Implementation Science at UW

Research Methods in Implementation Science

A broad and inclusive definition defines implementation science as a systematic, scientific approach to ask and answer questions about how we get “what works” to people who need it, for as long as they need it, with greater speed, fidelity, efficiency, quality and relevant coverage.

This definition allows for the application of at least ten research methods from a broad range of disciplines in order to understand and improve the determinants, processes, and outcomes of implementation and, ultimately, scale-up and sustainability to achieve population-level health benefits.

While this selection of research methods is not exhaustive, together they provide a set of tools that are used to assess and improve implementation and scale-up of health interventions.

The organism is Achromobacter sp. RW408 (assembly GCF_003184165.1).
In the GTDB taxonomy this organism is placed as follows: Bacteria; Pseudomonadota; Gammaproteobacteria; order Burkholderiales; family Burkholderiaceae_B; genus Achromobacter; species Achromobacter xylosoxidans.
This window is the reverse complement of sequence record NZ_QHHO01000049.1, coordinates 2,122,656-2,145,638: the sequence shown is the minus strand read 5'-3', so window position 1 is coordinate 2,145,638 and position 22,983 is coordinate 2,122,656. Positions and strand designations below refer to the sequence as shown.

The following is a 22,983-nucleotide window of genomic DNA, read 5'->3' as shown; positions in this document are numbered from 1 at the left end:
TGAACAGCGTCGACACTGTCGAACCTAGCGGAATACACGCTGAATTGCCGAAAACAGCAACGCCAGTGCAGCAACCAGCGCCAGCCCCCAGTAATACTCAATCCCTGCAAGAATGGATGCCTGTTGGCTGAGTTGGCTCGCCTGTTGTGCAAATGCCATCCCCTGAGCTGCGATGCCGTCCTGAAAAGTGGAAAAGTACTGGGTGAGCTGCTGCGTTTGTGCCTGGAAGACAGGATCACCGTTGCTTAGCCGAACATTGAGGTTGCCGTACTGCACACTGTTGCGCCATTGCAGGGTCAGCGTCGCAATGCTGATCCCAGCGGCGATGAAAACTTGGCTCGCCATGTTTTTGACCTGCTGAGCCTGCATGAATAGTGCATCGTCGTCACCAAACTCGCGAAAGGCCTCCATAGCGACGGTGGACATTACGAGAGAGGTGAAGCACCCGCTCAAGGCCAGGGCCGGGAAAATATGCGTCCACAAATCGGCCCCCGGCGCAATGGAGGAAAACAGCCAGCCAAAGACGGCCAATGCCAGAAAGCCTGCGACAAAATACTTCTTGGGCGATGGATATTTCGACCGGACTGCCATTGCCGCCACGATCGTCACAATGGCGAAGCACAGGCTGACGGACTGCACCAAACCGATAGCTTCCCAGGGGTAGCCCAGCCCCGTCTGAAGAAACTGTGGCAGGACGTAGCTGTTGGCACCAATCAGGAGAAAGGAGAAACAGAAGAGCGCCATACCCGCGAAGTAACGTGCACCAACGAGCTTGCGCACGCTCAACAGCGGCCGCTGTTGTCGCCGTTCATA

Graphic depicting the 10 main research methods used in implementation science.

These methods allow exploration of the continuum consisting of three categories of outcomes:

  • proximal implementation outcomes – acceptability, appropriateness, adoption, costs, feasibility, fidelity, penetration, and sustainability
  • intermediate service delivery outcomes – efficiency, equity, timeliness, and patient-centeredness
  • distal health outcomes
Open Access articles will be marked with ✪
Please note some journals will require subscriptions to access a linked article.
Definition: Defined by the developers as the 'mentored, iterative application of a systems analysis tool and related improvement approach to provide facility-level staff and managers with a holistic view of their system’s performance, identify which steps in the [care] cascade are the highest priority for improvement and which bottlenecks are modifiable, and test contextually appropriate solutions.'1

Examples of use:
Definition: Routine surveillance data from control and experimental groups can be used illustrate the performance or impact of new policies and programs in an environment.

Examples of use: